What is The New Communicator?
And why should you care?
In mid-2022, I attended an event in Bozeman, Montana. The event was structured around providing entrepreneurs–those who have already started businesses and those on the cusp of starting their businesses–ideas and support to grow their companies.
My role was to advise/mentor one individual business on product, market, communications and operations.
Then, we’d return to the larger group, with the entrepreneurs presenting their plan and responding to group questions and feedback.
Invariably, the conversation would turn to paid marketing and advertising channels and strategies, with lots of suggestions to put some round number ($1,000) in the market to test what works for their business and audience.
Why is the pay-to-play model dead?
Those early-stage companies and entrepreneurs are struggling. They are in the fight–what’s the saying about chickens and pigs?–with razor-thin resources.
If they’ve taken outside funding, there are likely some non-sales growth metrics already tied to those investments. Paid marketing and advertising might goose those short-term metrics, only to place a higher demand on expected future growth.
And the cycle begins–chasing vanity metrics that waste resources without bringing in near-term or longer-term revenue is like a blind duck chasing a ball, downhill.
Larger businesses fall into the same trap.
The only difference: those razor-thin resources aren’t so razor-thin (and are masked by layers and layers of politics and ineptitude).
The purpose of a business
The purpose of a business, in other words, is not to make a profit, full stop. It is to make a profit so that the business can do something more or better. That “something” becomes the real justification for the business.
“Make a profit so that the business can do something more or better.”
(I would argue today’s businesses are focusing on how they make a profit. An article for another day.)
Let’s focus on that one word, profit:
a financial gain, especially the difference between the amount earned and the amount spent in buying, operating, or producing something.
In order to make a profit, we need to make some revenue
That revenue comes with associated costs
Those costs include accessing a paying audience
The larger the gap between our revenues and costs the better our margin
Our goal, as B2B marketing and communications leaders, is to access reliable and sustainable revenue streams in a cost-effective (ie, minimal) manner.
Traditionally, marketing and communications teams haven’t had to think about these types of tradeoffs. We were considered an expense center and that was ok.
Until it wasn’t.
The new approach
When it comes to B2B marketing and communications, a new approach is desperately needed. And thankfully, we don’t have to look too far to find a new way to communicate with our audiences.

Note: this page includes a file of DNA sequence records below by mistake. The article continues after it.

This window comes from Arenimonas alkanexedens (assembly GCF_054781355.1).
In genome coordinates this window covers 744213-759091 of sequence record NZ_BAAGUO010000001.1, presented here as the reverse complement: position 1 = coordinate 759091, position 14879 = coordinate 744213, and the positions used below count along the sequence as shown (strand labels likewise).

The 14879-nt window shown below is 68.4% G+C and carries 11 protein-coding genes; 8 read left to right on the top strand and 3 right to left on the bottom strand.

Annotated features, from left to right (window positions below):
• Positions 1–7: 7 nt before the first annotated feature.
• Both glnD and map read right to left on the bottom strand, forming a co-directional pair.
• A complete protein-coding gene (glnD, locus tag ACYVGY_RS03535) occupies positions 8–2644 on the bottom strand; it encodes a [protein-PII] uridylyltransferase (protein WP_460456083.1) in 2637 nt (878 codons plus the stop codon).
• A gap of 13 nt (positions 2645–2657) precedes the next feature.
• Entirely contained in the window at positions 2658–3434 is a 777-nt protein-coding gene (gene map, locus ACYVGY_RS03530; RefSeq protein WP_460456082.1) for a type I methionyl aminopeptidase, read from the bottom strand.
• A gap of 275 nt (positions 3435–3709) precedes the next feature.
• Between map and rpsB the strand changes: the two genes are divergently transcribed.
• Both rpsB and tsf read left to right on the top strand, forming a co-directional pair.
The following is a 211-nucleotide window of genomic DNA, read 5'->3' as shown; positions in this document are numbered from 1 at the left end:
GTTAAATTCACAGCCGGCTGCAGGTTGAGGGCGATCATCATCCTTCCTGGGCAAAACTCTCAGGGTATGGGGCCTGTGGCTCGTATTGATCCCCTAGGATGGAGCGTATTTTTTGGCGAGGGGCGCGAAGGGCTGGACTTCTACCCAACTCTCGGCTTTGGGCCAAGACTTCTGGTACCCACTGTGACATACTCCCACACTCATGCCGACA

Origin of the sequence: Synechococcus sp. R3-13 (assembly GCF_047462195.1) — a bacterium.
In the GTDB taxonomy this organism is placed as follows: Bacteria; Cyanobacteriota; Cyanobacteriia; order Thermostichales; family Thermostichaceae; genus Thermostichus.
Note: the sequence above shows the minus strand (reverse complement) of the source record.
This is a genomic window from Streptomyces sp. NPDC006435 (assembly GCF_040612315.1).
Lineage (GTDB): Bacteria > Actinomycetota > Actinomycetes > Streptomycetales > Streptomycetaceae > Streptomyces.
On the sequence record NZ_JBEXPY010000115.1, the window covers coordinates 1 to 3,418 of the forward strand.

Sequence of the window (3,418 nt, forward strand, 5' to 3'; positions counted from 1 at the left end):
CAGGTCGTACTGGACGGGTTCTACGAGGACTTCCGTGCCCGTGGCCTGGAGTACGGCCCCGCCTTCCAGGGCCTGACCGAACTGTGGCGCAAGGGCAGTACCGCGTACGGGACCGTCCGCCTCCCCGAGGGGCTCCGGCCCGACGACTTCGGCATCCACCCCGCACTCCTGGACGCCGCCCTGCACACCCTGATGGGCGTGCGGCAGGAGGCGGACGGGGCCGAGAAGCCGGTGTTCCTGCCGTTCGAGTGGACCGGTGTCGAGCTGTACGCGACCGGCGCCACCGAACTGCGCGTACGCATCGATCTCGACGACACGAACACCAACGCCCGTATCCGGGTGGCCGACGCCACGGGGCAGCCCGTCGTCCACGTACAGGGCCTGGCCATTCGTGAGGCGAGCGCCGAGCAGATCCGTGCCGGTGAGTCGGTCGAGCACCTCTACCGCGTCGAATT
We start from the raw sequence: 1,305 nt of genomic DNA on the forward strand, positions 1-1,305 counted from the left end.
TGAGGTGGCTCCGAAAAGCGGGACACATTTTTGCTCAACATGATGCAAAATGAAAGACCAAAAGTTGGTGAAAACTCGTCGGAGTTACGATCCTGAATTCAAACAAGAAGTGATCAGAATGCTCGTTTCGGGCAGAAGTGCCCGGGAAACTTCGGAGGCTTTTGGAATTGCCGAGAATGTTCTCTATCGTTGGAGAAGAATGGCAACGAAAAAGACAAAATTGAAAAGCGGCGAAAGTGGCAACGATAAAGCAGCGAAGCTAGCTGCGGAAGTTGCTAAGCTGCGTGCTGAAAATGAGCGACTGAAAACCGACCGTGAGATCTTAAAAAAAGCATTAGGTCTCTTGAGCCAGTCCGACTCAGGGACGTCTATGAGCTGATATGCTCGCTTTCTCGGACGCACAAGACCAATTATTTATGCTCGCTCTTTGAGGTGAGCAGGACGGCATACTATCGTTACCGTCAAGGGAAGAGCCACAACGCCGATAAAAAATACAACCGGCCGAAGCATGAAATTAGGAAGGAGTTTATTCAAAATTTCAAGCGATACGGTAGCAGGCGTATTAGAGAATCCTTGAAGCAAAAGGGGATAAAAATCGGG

With these two questions in mind:
How do we access reliable and sustainable revenue streams?
How do we reduce the cost to access these streams?
Let’s turn to two well-established solutions that are within our control.
This has always seemed out of reach for B2B marketing and communications teams. Our teams generally are focused on putting “butts in seats” (at some cost).
We then hand over those “leads” to our sales teams and walk away, focusing on the next big thing.
That’s not the case anymore–there are enormous opportunities for marketing and communications teams to play a bigger, earlier role in developing revenue.
And partnerships are the key.
Partnerships may already be handled by another department. However, there’s a big chunk of funding that partners can offer businesses to develop markets. Many times, these markets are in our very own backyards.
By developing these partnerships (and markets), marketing and communications teams have a closer opportunity to bring leads and real revenue to the business.
And that revenue isn’t short-term. It’s built around a relationship—a partnership.
One that will outlast algorithm changes, privacy updates and vague, unowned processes.
Marketing and communication programs are expensive. From labor to creative resources to tools. Costs can add up quickly.
And if there is no discernable, offsetting revenue, these programs can grow unwieldy and create distractions for the business’s purpose.
Before we enter into any project, we should first ask ourselves: “Can this be automated?”
And since not everything can be automated, the question will likely be filtered down to “What parts of this project can be automated?”.
Do we need to build some press? What can be automated?
Do we need to generate leads? What can be automated?
Do we need to add resources? What can be automated?
Our goal here is not to automate everything. It’s to automate the “taking out the trash” items that tend to take a lot of our time.
That extra time can then be focused on value-add activities (like internal communications and reporting) that better showcase how our marketing and communications programs are generating demand, building partnerships and creating revenue.
The New Communicator
Hi. I’m Wil. And I started The New Communicator in 2022.
(Although, and unbeknownst to me, I’ve been working on it my entire life!)
Given my experience, interests and expertise in marketing, communications, business development and technology, I wanted a place where I can write and express my thoughts in this ever-changing, digital-chasing, click-obsessive business-to-business world.
The New Communicator, hosted on Substack, will help me make sense of why businesses (and people!) communicate the way they do. And, provide some thoughts and insights into how we can learn from these examples to create impactful and magical marketing and communications programs.
All while focused on making a profit.
What’s a Business For? (link)
Profit, a definition (link)
I Built an Independent Women’s Podcast Network (link)
More about me here